17 July 2020
Health Inequalities: Understanding our Worse Epidemic
Why do low-income countries, regions and neighborhoods have a much lower life expectancy than high-income areas? Why less favored social groups have worse health than better-off groups? Why some populations enjoy better health than others? What can be done to improve this situation? According to the hegemonic biomedical approach, the main reasons for the production of health are biology and genetics, unhealthy life-styles, and deficiencies in the access and use of health services. Available knowledge, however, shows that other factors play a significant role. Firstly, political and social determinants (e.g., power relations, social policies, poverty, work, housing, etc.) have a larger effect on health, and quality of life. And secondly, these determinants are strongly related to axes of inequality such as social class, gender, ethnic origin, migration status and territory. Using a transdisciplinary integrated approach, this course introduces the student to the characteristics, causes, and potential solutions of health inequalities, which is a key indicator of justice and quality of life.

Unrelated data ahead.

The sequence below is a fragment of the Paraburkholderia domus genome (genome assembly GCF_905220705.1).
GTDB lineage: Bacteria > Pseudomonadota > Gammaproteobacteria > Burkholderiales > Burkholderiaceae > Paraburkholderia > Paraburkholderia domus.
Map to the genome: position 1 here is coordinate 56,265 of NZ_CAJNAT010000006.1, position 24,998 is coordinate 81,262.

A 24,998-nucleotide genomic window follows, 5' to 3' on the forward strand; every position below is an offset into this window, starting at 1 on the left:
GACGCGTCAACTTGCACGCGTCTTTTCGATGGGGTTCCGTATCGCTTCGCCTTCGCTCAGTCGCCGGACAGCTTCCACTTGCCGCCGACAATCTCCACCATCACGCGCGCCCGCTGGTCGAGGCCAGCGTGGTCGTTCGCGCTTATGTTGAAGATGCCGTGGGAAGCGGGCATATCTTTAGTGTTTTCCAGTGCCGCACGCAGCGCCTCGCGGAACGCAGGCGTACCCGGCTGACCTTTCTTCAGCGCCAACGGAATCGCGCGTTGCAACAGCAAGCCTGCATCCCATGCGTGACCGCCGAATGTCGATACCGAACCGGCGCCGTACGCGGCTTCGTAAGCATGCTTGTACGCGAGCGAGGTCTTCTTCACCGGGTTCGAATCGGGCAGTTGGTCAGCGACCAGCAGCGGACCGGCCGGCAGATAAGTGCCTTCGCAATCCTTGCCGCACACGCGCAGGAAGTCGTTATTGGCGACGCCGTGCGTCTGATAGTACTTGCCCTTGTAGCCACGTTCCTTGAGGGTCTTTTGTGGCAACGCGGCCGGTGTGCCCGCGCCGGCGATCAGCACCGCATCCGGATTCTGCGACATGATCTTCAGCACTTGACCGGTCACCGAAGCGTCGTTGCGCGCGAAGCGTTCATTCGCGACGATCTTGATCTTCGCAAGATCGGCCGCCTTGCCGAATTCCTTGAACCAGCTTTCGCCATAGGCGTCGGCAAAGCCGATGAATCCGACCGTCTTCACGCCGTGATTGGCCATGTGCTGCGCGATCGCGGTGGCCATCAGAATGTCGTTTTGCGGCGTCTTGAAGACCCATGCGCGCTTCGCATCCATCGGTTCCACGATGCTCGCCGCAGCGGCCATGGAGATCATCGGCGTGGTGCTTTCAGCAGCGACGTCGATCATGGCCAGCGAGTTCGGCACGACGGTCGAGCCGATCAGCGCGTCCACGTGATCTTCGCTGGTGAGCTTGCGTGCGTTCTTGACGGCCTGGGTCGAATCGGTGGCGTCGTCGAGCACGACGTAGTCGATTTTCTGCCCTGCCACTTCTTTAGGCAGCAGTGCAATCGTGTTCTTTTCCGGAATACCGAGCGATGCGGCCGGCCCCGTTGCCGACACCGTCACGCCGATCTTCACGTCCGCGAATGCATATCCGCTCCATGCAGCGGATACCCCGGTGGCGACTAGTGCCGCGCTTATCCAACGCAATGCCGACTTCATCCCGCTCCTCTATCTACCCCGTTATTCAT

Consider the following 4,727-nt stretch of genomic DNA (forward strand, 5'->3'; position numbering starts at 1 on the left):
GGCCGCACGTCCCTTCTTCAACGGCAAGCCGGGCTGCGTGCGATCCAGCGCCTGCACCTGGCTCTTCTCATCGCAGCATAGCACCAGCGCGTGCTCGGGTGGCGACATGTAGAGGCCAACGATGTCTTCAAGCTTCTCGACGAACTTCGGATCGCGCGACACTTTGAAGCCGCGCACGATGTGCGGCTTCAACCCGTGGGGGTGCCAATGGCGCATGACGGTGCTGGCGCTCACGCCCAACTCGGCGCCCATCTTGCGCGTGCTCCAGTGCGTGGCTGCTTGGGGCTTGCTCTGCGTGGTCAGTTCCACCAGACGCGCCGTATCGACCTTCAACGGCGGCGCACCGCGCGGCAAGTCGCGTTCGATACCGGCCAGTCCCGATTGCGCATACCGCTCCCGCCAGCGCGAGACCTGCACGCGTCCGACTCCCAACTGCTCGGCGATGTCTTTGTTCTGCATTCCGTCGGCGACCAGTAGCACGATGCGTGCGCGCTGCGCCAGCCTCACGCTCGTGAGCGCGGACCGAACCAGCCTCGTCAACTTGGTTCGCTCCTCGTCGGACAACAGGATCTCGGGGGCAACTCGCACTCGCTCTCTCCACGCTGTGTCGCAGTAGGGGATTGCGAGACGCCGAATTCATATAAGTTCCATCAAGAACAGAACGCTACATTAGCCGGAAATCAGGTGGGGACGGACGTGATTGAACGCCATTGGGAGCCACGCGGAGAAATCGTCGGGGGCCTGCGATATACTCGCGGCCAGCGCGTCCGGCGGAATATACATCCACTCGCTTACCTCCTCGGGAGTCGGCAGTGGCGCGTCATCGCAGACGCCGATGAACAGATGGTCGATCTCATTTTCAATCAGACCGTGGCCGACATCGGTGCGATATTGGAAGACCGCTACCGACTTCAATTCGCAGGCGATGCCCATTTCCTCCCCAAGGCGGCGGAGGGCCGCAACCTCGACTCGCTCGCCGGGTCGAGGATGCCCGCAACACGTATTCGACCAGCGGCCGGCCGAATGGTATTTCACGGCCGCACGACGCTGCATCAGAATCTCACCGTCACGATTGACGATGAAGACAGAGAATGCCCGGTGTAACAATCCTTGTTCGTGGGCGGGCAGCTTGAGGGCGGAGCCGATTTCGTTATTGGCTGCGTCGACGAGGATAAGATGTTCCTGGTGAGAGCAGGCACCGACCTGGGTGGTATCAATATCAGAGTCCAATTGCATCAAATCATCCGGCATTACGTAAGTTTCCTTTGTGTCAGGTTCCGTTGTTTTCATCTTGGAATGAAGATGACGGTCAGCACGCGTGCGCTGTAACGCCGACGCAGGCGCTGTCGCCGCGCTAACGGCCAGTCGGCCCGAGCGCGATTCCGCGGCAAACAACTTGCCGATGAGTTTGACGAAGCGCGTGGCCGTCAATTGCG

Undergraduated students (Sophomore, Junior and Senior)
EUR 550: Tuition fee (non refundable)
EUR 150: Registration fee (non refundable)
Non UPF students from universities with an international exchange partnership with UPF will be exempt of paying the 150€ non refundable registration fee.